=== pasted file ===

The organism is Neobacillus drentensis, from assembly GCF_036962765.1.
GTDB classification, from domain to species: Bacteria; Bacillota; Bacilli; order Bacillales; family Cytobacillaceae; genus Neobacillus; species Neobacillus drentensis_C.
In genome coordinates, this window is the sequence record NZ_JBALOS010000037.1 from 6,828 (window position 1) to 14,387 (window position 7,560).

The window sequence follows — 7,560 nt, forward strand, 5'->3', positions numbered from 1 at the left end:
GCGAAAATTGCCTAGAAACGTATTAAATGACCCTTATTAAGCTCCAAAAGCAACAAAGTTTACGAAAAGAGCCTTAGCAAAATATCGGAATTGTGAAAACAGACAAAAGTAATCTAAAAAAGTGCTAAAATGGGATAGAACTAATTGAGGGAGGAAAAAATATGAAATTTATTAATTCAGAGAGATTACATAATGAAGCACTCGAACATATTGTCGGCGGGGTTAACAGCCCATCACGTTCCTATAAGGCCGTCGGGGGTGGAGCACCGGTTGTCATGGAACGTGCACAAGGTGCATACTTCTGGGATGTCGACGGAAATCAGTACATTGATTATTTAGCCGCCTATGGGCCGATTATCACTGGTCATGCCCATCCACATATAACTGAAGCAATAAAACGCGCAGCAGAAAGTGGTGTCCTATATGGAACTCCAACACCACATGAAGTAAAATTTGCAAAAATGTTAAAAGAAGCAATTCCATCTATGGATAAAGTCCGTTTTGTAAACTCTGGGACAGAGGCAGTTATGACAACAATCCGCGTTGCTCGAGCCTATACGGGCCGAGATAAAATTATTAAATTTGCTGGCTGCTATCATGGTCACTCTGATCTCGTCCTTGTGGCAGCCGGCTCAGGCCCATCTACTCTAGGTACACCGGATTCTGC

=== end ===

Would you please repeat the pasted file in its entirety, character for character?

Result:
The organism is Neobacillus drentensis, from assembly GCF_036962765.1.
GTDB classification, from domain to species: Bacteria; Bacillota; Bacilli; order Bacillales; family Cytobacillaceae; genus Neobacillus; species Neobacillus drentensis_C.
In genome coordinates, this window is the sequence record NZ_JBALOS010000037.1 from 6,828 (window position 1) to 14,387 (window position 7,560).

The window sequence follows — 7,560 nt, forward strand, 5'->3', positions numbered from 1 at the left end:
GCGAAAATTGCCTAGAAACGTATTAAATGACCCTTATTAAGCTCCAAAAGCAACAAAGTTTACGAAAAGAGCCTTAGCAAAATATCGGAATTGTGAAAACAGACAAAAGTAATCTAAAAAAGTGCTAAAATGGGATAGAACTAATTGAGGGAGGAAAAAATATGAAATTTATTAATTCAGAGAGATTACATAATGAAGCACTCGAACATATTGTCGGCGGGGTTAACAGCCCATCACGTTCCTATAAGGCCGTCGGGGGTGGAGCACCGGTTGTCATGGAACGTGCACAAGGTGCATACTTCTGGGATGTCGACGGAAATCAGTACATTGATTATTTAGCCGCCTATGGGCCGATTATCACTGGTCATGCCCATCCACATATAACTGAAGCAATAAAACGCGCAGCAGAAAGTGGTGTCCTATATGGAACTCCAACACCACATGAAGTAAAATTTGCAAAAATGTTAAAAGAAGCAATTCCATCTATGGATAAAGTCCGTTTTGTAAACTCTGGGACAGAGGCAGTTATGACAACAATCCGCGTTGCTCGAGCCTATACGGGCCGAGATAAAATTATTAAATTTGCTGGCTGCTATCATGGTCACTCTGATCTCGTCCTTGTGGCAGCCGGCTCAGGCCCATCTACTCTAGGTACACCGGATTCTGC